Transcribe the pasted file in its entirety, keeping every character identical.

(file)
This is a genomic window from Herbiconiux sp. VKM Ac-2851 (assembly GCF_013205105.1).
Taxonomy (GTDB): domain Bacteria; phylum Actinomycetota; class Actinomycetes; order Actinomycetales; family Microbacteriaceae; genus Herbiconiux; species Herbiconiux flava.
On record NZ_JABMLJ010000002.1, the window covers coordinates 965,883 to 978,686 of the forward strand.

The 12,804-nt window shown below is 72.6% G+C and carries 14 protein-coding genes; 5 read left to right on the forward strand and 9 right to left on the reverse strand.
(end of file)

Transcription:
This is a genomic window from Herbiconiux sp. VKM Ac-2851 (assembly GCF_013205105.1).
Taxonomy (GTDB): domain Bacteria; phylum Actinomycetota; class Actinomycetes; order Actinomycetales; family Microbacteriaceae; genus Herbiconiux; species Herbiconiux flava.
On record NZ_JABMLJ010000002.1, the window covers coordinates 965,883 to 978,686 of the forward strand.

The 12,804-nt window shown below is 72.6% G+C and carries 14 protein-coding genes; 5 read left to right on the forward strand and 9 right to left on the reverse strand.